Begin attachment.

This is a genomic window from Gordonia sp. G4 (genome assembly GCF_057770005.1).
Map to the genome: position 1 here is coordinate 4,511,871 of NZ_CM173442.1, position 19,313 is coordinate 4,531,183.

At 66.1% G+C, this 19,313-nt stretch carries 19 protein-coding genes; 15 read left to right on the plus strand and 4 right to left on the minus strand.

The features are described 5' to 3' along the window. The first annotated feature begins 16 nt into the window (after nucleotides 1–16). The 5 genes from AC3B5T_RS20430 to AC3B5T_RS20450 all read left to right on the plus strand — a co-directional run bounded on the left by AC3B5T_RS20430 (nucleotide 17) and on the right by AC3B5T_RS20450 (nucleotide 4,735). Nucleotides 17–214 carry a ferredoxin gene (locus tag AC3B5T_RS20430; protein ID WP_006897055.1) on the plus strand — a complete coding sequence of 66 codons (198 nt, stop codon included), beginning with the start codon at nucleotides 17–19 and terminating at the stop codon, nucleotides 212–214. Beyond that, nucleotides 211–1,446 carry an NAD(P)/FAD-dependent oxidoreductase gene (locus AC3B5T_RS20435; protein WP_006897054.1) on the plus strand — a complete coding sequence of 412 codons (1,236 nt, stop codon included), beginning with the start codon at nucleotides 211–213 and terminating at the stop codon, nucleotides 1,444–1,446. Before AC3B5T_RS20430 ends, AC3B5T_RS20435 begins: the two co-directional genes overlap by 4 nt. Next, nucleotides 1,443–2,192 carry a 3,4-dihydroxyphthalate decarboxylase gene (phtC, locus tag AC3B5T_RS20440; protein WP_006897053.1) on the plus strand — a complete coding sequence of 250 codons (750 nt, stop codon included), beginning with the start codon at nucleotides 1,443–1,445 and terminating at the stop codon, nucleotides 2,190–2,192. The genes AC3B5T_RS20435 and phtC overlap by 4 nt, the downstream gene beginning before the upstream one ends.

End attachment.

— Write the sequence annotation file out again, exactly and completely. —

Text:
This is a genomic window from Gordonia sp. G4 (genome assembly GCF_057770005.1).
Map to the genome: position 1 here is coordinate 4,511,871 of NZ_CM173442.1, position 19,313 is coordinate 4,531,183.

At 66.1% G+C, this 19,313-nt stretch carries 19 protein-coding genes; 15 read left to right on the plus strand and 4 right to left on the minus strand.

The features are described 5' to 3' along the window. The first annotated feature begins 16 nt into the window (after nucleotides 1–16). The 5 genes from AC3B5T_RS20430 to AC3B5T_RS20450 all read left to right on the plus strand — a co-directional run bounded on the left by AC3B5T_RS20430 (nucleotide 17) and on the right by AC3B5T_RS20450 (nucleotide 4,735). Nucleotides 17–214 carry a ferredoxin gene (locus tag AC3B5T_RS20430; protein ID WP_006897055.1) on the plus strand — a complete coding sequence of 66 codons (198 nt, stop codon included), beginning with the start codon at nucleotides 17–19 and terminating at the stop codon, nucleotides 212–214. Beyond that, nucleotides 211–1,446 carry an NAD(P)/FAD-dependent oxidoreductase gene (locus AC3B5T_RS20435; protein WP_006897054.1) on the plus strand — a complete coding sequence of 412 codons (1,236 nt, stop codon included), beginning with the start codon at nucleotides 211–213 and terminating at the stop codon, nucleotides 1,444–1,446. Before AC3B5T_RS20430 ends, AC3B5T_RS20435 begins: the two co-directional genes overlap by 4 nt. Next, nucleotides 1,443–2,192 carry a 3,4-dihydroxyphthalate decarboxylase gene (phtC, locus tag AC3B5T_RS20440; protein WP_006897053.1) on the plus strand — a complete coding sequence of 250 codons (750 nt, stop codon included), beginning with the start codon at nucleotides 1,443–1,445 and terminating at the stop codon, nucleotides 2,190–2,192. The genes AC3B5T_RS20435 and phtC overlap by 4 nt, the downstream gene beginning before the upstream one ends.